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April 16, 2014 | NPR · Schoolgirls were kidnapped in Nigeria Tuesday. The suspects are believed to be with a radical group blamed for a bombing Monday. Kelly McEvers talks to Michelle Faul of The Associated Press.
 
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April 16, 2014 | NPR · Fans and foes want to know whether the Affordable Care Act is meeting its goals. But, for good reasons, there are no clear answers yet.
 
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April 16, 2014 | NPR · A year after the Boston Marathon bombing, Heather Abbott has adapted to life with her prostheses, including a blade for running and one that allows her to wear her favorite shoes.
 

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April 16, 2014 | NPR · Ukrainian tanks arrived in the city of Kramatorsk Wednesday morning. By the time they rolled out of the city, they were flying Russian flags. People in Kramatorsk tell the story of what happened.
 
April 16, 2014 | NPR · NATO has announced a strengthening of its forces near the alliance's eastern border. Gen. George Joulwan, the former NATO supreme allied commander for Europe, discusses the plan.
 
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April 16, 2014 | NPR · A 325 million-year-old fossil find shows that the gill structures of modern sharks are actually quite different from their ancient ancestors.
 

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April 12, 2014 | NPR · As pro-Russia demonstrators continue their tense standoff in Eastern Ukraine, police are conspicuously absent from city streets.
 

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April 13, 2014 | NPR · As the anniversary of last year's marathon bombing approaches, NPR's Rachel Martin speaks with correspondent Carrie Johnson about the investigation and legal wrangling yet to come.
 

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Money

Dec 30, 2012 — As a new class of million-dollar political donors rises, conservatives are fighting for continued secrecy around their contributions. Strategist Karl Rove is citing a 1950s Supreme Court case that protected NAACP members, arguing that conservative donors are also being subjected to intimidation.
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Nov 13, 2012 — Political observers are still working through the rubble of the unprecedented $6 billion presidential campaign, but we're getting a steady stream of reaction and analysis.
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Nov 12, 2012 — A "return on investment" is a concept better known to Wall Street than to Washington. But after President Obama and the Democrats won most of the close elections last week, there are questions about the seven- and eight-figure "investments" made by dozens of conservative donors.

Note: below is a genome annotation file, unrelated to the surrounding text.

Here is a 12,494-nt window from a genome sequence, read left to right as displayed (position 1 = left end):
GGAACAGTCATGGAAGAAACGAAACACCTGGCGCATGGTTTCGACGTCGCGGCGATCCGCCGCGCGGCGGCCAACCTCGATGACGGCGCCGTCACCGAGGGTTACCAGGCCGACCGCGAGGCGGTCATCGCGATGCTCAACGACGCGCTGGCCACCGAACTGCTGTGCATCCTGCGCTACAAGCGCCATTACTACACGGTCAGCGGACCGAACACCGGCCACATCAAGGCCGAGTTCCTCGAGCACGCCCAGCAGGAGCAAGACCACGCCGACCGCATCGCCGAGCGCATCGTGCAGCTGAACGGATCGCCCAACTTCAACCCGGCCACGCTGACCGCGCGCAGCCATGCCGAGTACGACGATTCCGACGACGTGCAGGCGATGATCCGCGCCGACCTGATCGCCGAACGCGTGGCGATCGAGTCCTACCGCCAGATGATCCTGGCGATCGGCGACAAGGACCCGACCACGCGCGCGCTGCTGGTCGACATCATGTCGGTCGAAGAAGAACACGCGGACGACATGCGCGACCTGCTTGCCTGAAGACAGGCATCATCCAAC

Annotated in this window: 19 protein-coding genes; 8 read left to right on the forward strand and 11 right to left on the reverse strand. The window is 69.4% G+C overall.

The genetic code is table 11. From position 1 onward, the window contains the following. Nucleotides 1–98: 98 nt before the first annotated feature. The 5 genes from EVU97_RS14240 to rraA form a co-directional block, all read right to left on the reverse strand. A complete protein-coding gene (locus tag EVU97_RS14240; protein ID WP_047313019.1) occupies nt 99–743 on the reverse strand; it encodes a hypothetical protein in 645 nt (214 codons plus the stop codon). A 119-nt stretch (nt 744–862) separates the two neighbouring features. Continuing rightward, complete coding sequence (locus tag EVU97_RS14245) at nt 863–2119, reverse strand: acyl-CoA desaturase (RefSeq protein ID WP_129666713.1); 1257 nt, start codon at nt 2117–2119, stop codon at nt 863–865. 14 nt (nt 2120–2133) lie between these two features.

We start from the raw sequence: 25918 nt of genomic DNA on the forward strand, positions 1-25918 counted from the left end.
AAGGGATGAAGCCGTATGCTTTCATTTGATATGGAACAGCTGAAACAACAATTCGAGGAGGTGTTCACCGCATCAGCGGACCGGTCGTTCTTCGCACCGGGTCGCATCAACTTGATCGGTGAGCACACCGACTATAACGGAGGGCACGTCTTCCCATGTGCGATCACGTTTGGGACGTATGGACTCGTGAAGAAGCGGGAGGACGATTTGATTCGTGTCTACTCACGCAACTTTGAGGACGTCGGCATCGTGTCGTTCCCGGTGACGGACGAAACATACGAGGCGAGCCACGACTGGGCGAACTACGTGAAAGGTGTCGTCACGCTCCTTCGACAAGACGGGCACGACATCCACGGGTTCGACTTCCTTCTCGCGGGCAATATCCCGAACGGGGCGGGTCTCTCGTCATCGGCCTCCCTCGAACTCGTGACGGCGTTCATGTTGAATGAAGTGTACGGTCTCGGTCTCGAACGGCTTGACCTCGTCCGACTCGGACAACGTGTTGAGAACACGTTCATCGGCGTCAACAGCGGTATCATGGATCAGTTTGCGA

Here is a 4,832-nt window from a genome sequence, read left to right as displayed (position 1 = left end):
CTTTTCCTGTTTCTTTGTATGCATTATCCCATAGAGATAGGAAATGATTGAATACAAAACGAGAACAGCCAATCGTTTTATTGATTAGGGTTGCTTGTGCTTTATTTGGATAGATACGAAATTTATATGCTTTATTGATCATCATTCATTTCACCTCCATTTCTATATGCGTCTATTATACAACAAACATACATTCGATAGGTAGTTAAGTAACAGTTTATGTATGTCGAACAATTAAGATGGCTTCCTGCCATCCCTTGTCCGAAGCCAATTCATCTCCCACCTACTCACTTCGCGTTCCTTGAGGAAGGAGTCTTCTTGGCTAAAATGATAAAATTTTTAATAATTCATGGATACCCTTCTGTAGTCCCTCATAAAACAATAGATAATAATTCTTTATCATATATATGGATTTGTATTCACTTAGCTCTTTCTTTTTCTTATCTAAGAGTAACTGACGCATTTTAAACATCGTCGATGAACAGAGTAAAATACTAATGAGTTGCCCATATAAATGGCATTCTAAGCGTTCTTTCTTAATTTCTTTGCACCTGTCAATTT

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Nov 7, 2012 — Utlimately, the most important legacy of the first big-money campaign unleashed by the Supreme Court's Citizens United ruling may have been allowing rich individuals to prop up Newt Gingrich and Rick Santorum — prolonging the bitter GOP primary fight and perhaps crippling Mitt Romney's presidential bid.
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Nov 7, 2012 — This presidential election attracted $1.5 billion in outside spending — TV ads, robocalls and other political activity by groups created to take advantage of the new rules of campaign finance law. But on the day after the voting, their track record is open to question.
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Nov 7, 2012 — The battle for the Senate was a proving ground for the new Citizens United politics. Outside groups unleashed heavily funded barrages of attack ads meant to help elect candidates while letting them keep their distance from the nastiness. In Ohio and Virginia, the tactic failed in rather dramatic ways.
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Nov 6, 2012 — Republican Senate candidates Linda McMahon in Connecticut and Tom Smith in Pennsylvania spent a combined $56 million of their own money in losing efforts.
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Nov 5, 2012 — It has been seen for decades as a fundamental premise of campaign finance: The public has an absolute right to know who gave and who got, so it can make an informed judgment as to what those contributors might want, and then hold elected officials accountable. But the rules have changed.
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Nov 5, 2012 — Pick your adjective — enormous, astronomical, colossal. The political spending in 2012 was unprecedented and already has implications for the next campaign cycle.
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Nov 1, 2012 — Republican candidates have benefited more than twice as much as their Democratic counterparts from the spending by outside groups. More than 80 percent of all the Republican outside money comes from secret donors. On the Democratic side, less than 10 percent of the money is secret.
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